Get excited, because Coyote Ugly is exactly what you’re expecting. A bar based off the 2000 hit film starring LeAnn Rimes, Tyra Banks and Piper Perabo, you can expect plenty of bar dancing, butt slapping fun… just don’t ask for water.
Northwest of Fukuoka’s popular shopping spot, Canal City, you’ll find the tiny island of Nakasu, which comes alive at night with small 10-seater bars and yatai (food) stalls. Get there via the subway on the Kuko Line.
Temples And Castles
Work up a sweat on the two-kilometre walking path around Ohori Park’s pond while soaking up the city views, then head over to the Japanese Garden and Gokoku Shrine.
Forget cat cafes and head to Fukuoka’s one and only owl cafe. It's without a doubt, a hoot.
The one-and-a-half-hour drive from Fukuoka is one thousand percent worth it for the incredible cakes, bakeries, fairy tale vibes and Studio Ghibli spots that await in Yufuin. Definitely stop at Yufuin Burger for lunch and Kiki’s Bakery for a snack.
Around two hours away, Beppu is home to over 2000 hot springs and steam seeps out of almost every crack in the pavement. There are plenty of hot springs to visit, all different shapes, sizes and colours, as well as onsens galore. There’s even a hot spring that’s filled with crocodiles dubbed monster mountain hell… thankfully it’s fenced. We highly recommend checking out this one-day private tour, or this onsen.
This island is Japan's most south-western. It's a lush tropical paradise, and on this tour, you'll get to visit the Dazaifu Tenmangu Shrine surrounded in plum trees; you'll visit not one, but two, hot spring towns and take a stroll through the quaint streets of Yufuin. Book here!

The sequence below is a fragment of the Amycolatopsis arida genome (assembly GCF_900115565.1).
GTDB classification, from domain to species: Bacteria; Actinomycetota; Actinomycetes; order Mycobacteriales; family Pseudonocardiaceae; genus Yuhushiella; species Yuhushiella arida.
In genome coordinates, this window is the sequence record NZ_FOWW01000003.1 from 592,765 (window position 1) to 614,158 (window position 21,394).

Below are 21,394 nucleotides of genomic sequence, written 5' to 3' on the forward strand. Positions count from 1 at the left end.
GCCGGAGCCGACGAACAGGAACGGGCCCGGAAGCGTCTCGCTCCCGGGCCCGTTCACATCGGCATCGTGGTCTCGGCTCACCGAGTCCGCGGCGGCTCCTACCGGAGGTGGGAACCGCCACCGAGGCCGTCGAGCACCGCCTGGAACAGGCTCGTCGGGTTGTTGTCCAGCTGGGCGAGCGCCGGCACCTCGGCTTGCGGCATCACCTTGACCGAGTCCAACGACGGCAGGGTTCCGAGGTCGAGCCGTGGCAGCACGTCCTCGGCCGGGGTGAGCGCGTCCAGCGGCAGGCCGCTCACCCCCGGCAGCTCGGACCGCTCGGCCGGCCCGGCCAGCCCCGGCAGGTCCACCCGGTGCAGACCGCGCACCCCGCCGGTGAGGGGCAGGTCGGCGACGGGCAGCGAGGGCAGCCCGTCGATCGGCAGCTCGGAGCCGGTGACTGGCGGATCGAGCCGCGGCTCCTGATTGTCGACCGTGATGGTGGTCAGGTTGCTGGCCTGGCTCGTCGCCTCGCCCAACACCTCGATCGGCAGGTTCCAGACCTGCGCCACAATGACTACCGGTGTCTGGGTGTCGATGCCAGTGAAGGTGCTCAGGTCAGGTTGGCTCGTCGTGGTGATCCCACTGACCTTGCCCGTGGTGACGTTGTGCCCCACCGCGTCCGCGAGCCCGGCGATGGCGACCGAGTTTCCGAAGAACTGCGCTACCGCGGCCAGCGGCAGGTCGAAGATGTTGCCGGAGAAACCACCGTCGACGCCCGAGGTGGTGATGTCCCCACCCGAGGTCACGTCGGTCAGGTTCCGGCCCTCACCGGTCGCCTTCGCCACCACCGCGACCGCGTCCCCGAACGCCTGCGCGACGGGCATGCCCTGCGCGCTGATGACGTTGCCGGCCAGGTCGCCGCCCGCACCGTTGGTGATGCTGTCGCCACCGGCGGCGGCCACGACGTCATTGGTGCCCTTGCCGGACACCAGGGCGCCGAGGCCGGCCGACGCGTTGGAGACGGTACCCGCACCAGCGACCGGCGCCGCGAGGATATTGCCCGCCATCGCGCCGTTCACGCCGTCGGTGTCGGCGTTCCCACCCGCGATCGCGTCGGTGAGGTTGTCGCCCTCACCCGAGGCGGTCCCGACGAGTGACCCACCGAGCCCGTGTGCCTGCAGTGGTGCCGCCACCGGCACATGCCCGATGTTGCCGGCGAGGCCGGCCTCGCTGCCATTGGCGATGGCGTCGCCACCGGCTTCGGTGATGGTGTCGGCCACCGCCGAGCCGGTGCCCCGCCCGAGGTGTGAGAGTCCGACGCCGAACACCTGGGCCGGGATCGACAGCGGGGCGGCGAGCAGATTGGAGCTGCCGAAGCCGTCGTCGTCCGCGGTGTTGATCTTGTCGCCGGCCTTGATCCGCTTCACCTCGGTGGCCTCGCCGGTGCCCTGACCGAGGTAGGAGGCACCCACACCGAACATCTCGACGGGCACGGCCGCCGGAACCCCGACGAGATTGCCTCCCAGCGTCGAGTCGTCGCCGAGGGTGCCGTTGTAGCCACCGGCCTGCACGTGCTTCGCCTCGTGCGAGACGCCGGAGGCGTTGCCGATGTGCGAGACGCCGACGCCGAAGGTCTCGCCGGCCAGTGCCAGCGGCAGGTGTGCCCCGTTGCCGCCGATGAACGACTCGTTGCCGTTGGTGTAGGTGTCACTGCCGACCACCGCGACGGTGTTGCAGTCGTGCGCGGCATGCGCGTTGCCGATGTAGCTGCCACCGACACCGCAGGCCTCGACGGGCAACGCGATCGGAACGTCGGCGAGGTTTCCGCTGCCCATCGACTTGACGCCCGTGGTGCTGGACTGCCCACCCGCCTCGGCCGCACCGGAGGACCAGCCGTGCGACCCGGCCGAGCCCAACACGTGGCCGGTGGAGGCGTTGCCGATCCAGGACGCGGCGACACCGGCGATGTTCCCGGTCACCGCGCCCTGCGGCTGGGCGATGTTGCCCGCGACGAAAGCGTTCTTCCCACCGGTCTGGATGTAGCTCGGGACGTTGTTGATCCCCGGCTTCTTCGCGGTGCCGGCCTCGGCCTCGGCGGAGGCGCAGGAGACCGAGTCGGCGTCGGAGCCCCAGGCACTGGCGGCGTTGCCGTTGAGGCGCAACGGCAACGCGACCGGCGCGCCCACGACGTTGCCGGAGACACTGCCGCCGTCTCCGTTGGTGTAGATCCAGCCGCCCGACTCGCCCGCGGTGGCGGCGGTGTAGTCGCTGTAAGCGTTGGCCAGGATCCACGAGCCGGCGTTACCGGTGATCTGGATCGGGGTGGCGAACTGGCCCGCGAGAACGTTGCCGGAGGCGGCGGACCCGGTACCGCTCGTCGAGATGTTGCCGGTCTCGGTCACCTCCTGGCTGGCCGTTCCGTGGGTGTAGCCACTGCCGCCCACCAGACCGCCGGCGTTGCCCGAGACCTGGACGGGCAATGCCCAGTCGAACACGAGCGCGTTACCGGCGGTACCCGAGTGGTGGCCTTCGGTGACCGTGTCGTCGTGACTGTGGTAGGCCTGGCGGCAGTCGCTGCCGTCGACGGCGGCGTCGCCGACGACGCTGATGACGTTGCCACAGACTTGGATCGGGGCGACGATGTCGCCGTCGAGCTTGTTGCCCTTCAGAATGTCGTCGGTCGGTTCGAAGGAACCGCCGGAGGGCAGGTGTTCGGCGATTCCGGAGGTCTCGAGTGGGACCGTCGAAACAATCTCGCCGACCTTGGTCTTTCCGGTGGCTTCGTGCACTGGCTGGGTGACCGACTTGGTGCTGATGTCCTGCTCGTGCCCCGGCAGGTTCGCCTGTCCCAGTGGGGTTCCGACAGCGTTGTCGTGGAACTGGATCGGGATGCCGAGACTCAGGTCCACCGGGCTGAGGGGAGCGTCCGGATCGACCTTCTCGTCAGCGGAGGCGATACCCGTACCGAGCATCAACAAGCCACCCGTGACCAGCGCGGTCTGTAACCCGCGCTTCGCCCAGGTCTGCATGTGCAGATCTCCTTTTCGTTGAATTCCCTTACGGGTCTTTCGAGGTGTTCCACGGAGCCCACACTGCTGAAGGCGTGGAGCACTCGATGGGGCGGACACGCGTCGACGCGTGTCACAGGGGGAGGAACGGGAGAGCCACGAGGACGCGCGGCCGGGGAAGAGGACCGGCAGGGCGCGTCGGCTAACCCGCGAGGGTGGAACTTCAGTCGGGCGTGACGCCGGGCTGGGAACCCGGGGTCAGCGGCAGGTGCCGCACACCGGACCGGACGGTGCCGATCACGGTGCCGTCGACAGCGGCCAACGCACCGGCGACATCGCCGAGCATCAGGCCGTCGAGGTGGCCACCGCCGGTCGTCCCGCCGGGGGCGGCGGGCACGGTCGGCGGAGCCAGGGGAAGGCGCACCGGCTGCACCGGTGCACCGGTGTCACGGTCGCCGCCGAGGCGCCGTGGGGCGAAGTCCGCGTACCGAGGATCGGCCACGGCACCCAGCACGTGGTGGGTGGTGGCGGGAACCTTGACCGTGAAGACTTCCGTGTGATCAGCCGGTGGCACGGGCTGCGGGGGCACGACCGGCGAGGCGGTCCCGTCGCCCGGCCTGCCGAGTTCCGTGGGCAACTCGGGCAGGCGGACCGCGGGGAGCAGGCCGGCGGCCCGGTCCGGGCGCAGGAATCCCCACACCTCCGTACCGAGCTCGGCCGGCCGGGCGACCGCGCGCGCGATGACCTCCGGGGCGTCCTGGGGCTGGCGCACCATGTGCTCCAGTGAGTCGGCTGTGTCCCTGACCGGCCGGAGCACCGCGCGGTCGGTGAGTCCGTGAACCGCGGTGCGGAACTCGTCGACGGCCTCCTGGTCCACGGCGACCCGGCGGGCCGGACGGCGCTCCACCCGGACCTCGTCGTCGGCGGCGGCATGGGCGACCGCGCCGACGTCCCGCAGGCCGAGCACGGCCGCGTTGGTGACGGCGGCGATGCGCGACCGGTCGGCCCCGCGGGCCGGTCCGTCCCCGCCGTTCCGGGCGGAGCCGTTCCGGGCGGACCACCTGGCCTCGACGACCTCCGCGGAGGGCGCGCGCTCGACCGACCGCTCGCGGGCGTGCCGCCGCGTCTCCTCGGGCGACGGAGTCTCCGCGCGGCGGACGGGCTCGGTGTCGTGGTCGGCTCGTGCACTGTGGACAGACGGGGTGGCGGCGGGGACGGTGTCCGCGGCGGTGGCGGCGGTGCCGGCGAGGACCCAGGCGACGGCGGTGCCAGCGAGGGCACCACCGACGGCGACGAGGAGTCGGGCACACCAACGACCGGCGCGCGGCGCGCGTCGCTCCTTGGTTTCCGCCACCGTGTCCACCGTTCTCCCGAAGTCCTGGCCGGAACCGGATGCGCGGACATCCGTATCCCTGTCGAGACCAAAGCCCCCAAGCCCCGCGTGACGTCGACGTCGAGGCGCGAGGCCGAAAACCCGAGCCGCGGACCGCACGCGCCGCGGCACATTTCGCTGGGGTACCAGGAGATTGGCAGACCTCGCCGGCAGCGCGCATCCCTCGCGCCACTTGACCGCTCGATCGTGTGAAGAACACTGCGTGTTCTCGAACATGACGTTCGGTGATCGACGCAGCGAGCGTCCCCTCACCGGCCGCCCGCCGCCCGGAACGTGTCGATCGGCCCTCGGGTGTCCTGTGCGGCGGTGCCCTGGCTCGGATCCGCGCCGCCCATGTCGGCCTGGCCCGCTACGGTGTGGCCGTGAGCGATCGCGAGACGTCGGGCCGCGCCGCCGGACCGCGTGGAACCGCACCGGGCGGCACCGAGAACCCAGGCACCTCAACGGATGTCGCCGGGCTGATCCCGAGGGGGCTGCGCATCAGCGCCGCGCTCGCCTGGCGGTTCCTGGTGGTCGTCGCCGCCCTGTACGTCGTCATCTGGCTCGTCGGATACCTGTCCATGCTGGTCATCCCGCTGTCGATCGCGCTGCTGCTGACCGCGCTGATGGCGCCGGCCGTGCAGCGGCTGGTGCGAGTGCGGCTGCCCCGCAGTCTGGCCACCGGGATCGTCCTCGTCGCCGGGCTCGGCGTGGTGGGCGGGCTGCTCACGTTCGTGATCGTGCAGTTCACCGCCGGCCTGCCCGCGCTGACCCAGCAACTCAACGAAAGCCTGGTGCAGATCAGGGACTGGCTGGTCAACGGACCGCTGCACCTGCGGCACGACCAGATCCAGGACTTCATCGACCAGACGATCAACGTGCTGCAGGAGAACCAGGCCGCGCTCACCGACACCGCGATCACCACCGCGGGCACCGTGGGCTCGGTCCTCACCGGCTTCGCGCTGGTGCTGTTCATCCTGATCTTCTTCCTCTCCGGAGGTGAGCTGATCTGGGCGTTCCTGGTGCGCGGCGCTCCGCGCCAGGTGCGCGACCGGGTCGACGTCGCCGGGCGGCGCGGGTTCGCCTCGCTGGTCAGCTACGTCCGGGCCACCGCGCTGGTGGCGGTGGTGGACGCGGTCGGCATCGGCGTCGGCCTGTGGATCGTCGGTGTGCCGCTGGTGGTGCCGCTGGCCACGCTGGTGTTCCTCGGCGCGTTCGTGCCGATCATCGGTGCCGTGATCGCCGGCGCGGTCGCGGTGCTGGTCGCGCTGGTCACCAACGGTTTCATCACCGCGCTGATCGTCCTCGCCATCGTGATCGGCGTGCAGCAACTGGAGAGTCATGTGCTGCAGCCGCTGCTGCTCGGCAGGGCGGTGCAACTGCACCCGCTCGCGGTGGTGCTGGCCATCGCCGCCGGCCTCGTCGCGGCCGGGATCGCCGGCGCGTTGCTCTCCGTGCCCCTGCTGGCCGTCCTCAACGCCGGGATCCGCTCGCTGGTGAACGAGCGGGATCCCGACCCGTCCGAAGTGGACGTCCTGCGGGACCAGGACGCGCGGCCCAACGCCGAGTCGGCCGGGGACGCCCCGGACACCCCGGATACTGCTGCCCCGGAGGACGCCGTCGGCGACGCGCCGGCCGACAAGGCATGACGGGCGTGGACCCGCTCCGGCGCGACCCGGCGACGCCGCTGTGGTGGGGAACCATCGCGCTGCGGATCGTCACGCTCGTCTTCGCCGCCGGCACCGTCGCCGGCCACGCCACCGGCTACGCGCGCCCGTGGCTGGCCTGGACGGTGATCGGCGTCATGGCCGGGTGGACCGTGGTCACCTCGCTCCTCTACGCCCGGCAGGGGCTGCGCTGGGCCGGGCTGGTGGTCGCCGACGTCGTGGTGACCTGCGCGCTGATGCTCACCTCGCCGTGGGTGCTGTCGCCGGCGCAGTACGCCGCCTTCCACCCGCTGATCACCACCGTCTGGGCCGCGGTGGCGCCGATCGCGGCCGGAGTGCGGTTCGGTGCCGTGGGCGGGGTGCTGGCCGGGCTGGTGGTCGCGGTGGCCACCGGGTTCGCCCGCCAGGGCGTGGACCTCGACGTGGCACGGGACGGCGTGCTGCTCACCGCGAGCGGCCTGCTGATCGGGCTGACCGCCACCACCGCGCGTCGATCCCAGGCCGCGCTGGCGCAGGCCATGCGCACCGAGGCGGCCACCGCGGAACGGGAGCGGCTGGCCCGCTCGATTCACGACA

A snow-lovers’ paradise in the mountainous Hokkaido prefecture, Sapporo is, you guessed it, best visited in winter. That said, if you’re headed to Japan in the warmer months, you’ll get a kick out of its fields of flowers, beer gardens, Hokkaido-style soft serve and fresh seafood.
UNWIND HOTEL & BAR
A cosy and central escape, UNWIND is all lodge vibes, wooden accents, warm tones and dull lighting. There are multiple fireplaces, a rooftop fire pit, fire-themed bar and, the icing on the cake, free wine every day between 5pm and 7pm.
La’gent Stay Sapporo Odori Hokkaido
Two hot springs, comfy rooms and some of Japan’s greatest hospitality is found at La’gent Stay. Opt for the buffet breakfast for a variety of dishes—it’s always more interesting Japanese-style.
Kick start your day with a strong brew from the roasters at Morihico. They’ve been around the traps for over 20 years and know plenty about good coffee. You’ll find them at multiple locations around Sapporo.
An adorable little coffee shop, Baristart sources beans from local roasters in Sapporo and Tokyo. And to them, milk is a big deal, sourcing only the best supplies from dairy farms all over Hokkaido.